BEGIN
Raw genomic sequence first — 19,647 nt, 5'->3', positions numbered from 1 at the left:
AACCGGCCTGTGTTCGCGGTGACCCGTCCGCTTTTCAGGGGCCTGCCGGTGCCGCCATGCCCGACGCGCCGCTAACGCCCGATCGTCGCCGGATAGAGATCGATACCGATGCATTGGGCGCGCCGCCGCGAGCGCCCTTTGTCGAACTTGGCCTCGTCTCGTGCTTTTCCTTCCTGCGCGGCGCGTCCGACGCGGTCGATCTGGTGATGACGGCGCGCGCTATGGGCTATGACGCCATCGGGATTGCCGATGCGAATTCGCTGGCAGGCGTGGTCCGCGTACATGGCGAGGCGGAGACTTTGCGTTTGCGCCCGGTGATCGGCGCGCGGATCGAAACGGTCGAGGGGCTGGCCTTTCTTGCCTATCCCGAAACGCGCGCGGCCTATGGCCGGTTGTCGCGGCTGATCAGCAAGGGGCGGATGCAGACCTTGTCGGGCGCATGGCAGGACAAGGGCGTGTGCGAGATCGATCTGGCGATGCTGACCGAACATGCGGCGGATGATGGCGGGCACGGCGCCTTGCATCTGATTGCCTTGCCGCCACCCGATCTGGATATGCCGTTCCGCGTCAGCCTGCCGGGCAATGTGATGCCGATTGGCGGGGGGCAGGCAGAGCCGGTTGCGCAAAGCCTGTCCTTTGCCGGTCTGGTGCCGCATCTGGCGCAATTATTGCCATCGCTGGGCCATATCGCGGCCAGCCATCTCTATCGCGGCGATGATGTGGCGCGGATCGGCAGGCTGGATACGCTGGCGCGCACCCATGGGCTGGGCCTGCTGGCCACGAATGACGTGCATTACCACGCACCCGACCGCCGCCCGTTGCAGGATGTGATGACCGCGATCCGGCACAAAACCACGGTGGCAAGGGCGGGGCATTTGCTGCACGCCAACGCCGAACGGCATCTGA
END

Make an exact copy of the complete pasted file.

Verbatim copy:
Raw genomic sequence first — 19,647 nt, 5'->3', positions numbered from 1 at the left:
AACCGGCCTGTGTTCGCGGTGACCCGTCCGCTTTTCAGGGGCCTGCCGGTGCCGCCATGCCCGACGCGCCGCTAACGCCCGATCGTCGCCGGATAGAGATCGATACCGATGCATTGGGCGCGCCGCCGCGAGCGCCCTTTGTCGAACTTGGCCTCGTCTCGTGCTTTTCCTTCCTGCGCGGCGCGTCCGACGCGGTCGATCTGGTGATGACGGCGCGCGCTATGGGCTATGACGCCATCGGGATTGCCGATGCGAATTCGCTGGCAGGCGTGGTCCGCGTACATGGCGAGGCGGAGACTTTGCGTTTGCGCCCGGTGATCGGCGCGCGGATCGAAACGGTCGAGGGGCTGGCCTTTCTTGCCTATCCCGAAACGCGCGCGGCCTATGGCCGGTTGTCGCGGCTGATCAGCAAGGGGCGGATGCAGACCTTGTCGGGCGCATGGCAGGACAAGGGCGTGTGCGAGATCGATCTGGCGATGCTGACCGAACATGCGGCGGATGATGGCGGGCACGGCGCCTTGCATCTGATTGCCTTGCCGCCACCCGATCTGGATATGCCGTTCCGCGTCAGCCTGCCGGGCAATGTGATGCCGATTGGCGGGGGGCAGGCAGAGCCGGTTGCGCAAAGCCTGTCCTTTGCCGGTCTGGTGCCGCATCTGGCGCAATTATTGCCATCGCTGGGCCATATCGCGGCCAGCCATCTCTATCGCGGCGATGATGTGGCGCGGATCGGCAGGCTGGATACGCTGGCGCGCACCCATGGGCTGGGCCTGCTGGCCACGAATGACGTGCATTACCACGCACCCGACCGCCGCCCGTTGCAGGATGTGATGACCGCGATCCGGCACAAAACCACGGTGGCAAGGGCGGGGCATTTGCTGCACGCCAACGCCGAACGGCATCTGA